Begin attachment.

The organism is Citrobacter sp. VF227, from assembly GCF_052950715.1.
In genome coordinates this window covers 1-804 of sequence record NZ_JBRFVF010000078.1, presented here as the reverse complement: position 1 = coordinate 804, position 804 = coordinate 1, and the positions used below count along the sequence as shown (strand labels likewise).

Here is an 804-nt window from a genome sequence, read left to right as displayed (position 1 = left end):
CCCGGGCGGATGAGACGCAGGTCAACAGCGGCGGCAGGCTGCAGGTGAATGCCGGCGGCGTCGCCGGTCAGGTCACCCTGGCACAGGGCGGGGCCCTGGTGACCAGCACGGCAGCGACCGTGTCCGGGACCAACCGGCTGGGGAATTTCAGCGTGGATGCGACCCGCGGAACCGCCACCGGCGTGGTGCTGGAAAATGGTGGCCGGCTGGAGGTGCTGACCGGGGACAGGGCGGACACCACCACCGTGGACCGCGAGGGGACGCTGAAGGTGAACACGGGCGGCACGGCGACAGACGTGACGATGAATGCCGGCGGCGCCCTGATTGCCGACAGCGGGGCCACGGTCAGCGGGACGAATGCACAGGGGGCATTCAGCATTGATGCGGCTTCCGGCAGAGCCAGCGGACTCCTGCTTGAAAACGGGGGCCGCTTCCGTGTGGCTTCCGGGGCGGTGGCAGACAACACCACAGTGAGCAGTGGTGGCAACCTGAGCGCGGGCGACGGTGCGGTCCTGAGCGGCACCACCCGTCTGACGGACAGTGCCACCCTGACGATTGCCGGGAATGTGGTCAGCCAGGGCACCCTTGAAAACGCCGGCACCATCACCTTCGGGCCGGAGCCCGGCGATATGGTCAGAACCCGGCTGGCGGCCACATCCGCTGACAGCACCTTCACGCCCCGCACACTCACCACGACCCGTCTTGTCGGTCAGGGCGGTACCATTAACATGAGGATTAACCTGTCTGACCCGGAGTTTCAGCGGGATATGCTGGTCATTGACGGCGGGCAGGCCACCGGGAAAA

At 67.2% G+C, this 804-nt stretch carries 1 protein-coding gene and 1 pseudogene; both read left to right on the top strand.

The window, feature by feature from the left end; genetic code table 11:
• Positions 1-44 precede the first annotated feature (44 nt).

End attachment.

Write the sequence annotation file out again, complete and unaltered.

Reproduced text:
The organism is Citrobacter sp. VF227, from assembly GCF_052950715.1.
In genome coordinates this window covers 1-804 of sequence record NZ_JBRFVF010000078.1, presented here as the reverse complement: position 1 = coordinate 804, position 804 = coordinate 1, and the positions used below count along the sequence as shown (strand labels likewise).

Here is an 804-nt window from a genome sequence, read left to right as displayed (position 1 = left end):
CCCGGGCGGATGAGACGCAGGTCAACAGCGGCGGCAGGCTGCAGGTGAATGCCGGCGGCGTCGCCGGTCAGGTCACCCTGGCACAGGGCGGGGCCCTGGTGACCAGCACGGCAGCGACCGTGTCCGGGACCAACCGGCTGGGGAATTTCAGCGTGGATGCGACCCGCGGAACCGCCACCGGCGTGGTGCTGGAAAATGGTGGCCGGCTGGAGGTGCTGACCGGGGACAGGGCGGACACCACCACCGTGGACCGCGAGGGGACGCTGAAGGTGAACACGGGCGGCACGGCGACAGACGTGACGATGAATGCCGGCGGCGCCCTGATTGCCGACAGCGGGGCCACGGTCAGCGGGACGAATGCACAGGGGGCATTCAGCATTGATGCGGCTTCCGGCAGAGCCAGCGGACTCCTGCTTGAAAACGGGGGCCGCTTCCGTGTGGCTTCCGGGGCGGTGGCAGACAACACCACAGTGAGCAGTGGTGGCAACCTGAGCGCGGGCGACGGTGCGGTCCTGAGCGGCACCACCCGTCTGACGGACAGTGCCACCCTGACGATTGCCGGGAATGTGGTCAGCCAGGGCACCCTTGAAAACGCCGGCACCATCACCTTCGGGCCGGAGCCCGGCGATATGGTCAGAACCCGGCTGGCGGCCACATCCGCTGACAGCACCTTCACGCCCCGCACACTCACCACGACCCGTCTTGTCGGTCAGGGCGGTACCATTAACATGAGGATTAACCTGTCTGACCCGGAGTTTCAGCGGGATATGCTGGTCATTGACGGCGGGCAGGCCACCGGGAAAA

At 67.2% G+C, this 804-nt stretch carries 1 protein-coding gene and 1 pseudogene; both read left to right on the top strand.

The window, feature by feature from the left end; genetic code table 11:
• Positions 1-44 precede the first annotated feature (44 nt).